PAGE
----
14 July 2018


Interesting and curious.

It’s remarkable because the Interim phase agreement covers the western line (Lagos-Kano) only, so not sure why the MD is referring to Port Harcourt-Maiduguri (Eastern line)here. He also refers to GE track engineers whereas they are actually from Power China unless he is using the GE name generically for the Suppliers. Indeed the GE component of this interim phase scope is only about 14% in value with Transnet supplying locos and wagons(42%) and Power China for track rehab(44%). More worried that he talks about paying for the wagons as if he has no confidence that the final concession negotiations will succeed. He also talks about knowledge transfer from the Suppliers to the NRC which should actually be the reverse as  during the interim period, it is the Suppliers that need to learn as much as they can about the NRC operating environment. Knowledge transfer to the NRC/local human resources will only really come to play during the main concession period when the Suppliers are fully in charge and are running a functional railway business.

You must also remember that the narrow gauge infrastructure was under rehabilitation by CCECC in 1996, for about $500m. In 2009-2011, new track rehab contracts were awarded for nearly $700m with some $200m expended on locos and new equipment. Yet in 2018, another spate of rehabilitation of the same track is about to commence. Don’t it half sound like a gravy train? In between, there has been no tangible railway operation of note on the narrow gauge network. Meanwhile in each passing year, the NRC expends significant sums in the name of diesel for locos, spares and track maintenance and of course wages and salaries for its staff. All from the federal budget. These are aside from the standard gauge contract for $8.3bn which was awarded in 2006 and the Abuja LRMT contract for $800m in 2007.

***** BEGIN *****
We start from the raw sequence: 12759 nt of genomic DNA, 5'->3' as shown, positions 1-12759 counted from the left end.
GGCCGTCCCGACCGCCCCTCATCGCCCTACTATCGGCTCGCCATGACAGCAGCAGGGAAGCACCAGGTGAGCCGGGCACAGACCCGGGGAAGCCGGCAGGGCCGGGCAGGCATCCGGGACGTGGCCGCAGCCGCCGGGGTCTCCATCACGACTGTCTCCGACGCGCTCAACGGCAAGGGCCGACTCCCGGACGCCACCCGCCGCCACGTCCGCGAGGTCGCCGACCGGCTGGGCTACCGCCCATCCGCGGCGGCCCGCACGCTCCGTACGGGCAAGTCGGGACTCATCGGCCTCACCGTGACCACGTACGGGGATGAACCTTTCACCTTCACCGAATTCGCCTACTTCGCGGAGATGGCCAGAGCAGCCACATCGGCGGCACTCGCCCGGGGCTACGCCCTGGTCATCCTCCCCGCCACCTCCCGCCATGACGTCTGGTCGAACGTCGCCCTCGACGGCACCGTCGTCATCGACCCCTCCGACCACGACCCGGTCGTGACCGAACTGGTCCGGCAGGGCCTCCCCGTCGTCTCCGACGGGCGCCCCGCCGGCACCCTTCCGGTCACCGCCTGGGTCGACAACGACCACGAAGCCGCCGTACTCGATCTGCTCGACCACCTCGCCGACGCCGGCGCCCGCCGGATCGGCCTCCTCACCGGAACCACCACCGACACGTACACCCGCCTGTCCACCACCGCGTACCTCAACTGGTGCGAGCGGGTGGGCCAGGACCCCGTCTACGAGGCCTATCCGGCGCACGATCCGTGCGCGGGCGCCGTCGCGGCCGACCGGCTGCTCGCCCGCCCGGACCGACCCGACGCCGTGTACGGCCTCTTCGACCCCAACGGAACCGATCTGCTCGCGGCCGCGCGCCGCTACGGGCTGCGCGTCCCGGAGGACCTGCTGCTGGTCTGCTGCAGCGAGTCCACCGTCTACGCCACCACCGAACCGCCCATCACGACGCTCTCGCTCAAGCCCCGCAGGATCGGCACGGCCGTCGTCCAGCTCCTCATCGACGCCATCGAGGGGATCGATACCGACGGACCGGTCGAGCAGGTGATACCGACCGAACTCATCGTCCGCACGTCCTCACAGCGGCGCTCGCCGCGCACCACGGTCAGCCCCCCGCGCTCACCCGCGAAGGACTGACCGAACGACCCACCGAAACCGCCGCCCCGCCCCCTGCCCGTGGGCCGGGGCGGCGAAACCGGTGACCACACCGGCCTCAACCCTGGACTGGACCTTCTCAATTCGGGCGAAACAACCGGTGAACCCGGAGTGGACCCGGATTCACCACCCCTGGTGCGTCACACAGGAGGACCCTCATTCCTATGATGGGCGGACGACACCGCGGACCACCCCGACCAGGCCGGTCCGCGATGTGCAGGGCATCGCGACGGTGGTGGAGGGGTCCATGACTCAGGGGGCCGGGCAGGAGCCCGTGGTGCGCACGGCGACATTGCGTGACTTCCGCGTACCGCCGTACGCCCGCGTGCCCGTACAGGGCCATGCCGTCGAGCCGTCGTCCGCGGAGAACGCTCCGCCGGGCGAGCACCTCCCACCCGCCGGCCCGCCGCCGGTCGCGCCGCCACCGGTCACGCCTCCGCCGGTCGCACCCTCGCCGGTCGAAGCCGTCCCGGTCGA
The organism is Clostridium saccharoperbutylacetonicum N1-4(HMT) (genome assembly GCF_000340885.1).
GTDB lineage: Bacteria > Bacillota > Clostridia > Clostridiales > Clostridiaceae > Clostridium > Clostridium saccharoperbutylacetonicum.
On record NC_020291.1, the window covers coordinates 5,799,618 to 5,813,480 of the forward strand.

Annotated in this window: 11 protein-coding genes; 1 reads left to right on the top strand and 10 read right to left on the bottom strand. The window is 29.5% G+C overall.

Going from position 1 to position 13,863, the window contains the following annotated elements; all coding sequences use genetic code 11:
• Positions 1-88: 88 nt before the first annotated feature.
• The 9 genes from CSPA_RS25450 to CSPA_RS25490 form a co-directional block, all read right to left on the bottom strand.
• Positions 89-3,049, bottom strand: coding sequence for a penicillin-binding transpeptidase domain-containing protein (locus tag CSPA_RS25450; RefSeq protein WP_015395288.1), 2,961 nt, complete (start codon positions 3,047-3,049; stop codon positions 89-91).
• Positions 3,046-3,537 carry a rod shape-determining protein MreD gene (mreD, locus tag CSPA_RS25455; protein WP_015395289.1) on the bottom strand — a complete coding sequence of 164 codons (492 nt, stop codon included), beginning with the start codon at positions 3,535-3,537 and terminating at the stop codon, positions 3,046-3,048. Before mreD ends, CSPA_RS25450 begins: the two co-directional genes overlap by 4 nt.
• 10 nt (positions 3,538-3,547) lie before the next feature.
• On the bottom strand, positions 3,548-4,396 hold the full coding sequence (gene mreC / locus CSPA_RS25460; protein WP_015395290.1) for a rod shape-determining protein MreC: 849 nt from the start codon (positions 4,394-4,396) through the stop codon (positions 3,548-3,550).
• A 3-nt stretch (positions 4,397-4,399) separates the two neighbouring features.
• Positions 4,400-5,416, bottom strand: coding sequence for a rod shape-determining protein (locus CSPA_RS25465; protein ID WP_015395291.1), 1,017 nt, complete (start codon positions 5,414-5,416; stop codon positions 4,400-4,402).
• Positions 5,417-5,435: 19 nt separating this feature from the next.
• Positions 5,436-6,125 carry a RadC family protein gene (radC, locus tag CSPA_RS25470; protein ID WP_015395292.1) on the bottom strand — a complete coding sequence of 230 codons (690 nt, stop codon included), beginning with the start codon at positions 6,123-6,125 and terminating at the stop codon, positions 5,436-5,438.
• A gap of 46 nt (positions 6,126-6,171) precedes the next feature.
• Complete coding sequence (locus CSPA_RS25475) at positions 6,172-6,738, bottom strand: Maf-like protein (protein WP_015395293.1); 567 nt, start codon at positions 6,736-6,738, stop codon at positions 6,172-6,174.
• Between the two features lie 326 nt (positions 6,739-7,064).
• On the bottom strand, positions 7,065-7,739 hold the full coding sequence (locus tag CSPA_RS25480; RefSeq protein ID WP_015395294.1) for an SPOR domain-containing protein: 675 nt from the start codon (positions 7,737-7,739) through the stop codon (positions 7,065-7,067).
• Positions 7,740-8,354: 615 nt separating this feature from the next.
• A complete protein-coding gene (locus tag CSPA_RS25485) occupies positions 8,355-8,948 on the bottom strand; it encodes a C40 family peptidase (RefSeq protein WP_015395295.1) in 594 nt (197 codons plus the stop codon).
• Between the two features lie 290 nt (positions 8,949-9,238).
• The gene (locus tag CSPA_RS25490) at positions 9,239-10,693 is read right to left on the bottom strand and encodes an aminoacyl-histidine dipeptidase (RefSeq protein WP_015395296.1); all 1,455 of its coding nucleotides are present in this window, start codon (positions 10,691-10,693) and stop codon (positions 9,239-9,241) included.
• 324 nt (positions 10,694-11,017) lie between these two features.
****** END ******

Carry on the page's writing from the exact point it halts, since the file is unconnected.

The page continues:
Now a few weeks ago, the NRC announced that it was commencing the haulage of petroleum products that week from Lagos to the hinterland. Furthermore and in the wake of a recent petroleum tanker accident in Lagos, it loudly beseeched oil marketers to switch from road to rail. It would however appear that the track is in a state of disrepair and unavailable for any meaningful haulage, moreso as it is known that the corridor in the Lagos axis is currently a major construction site for the Lagos-Ibadan standard gauge line. No doubt memories of the Oando experience still lingers with the oil marketers. So in a nutshell, the signals coming out of the NRC are at best mixed and confusing. Not much having changed.

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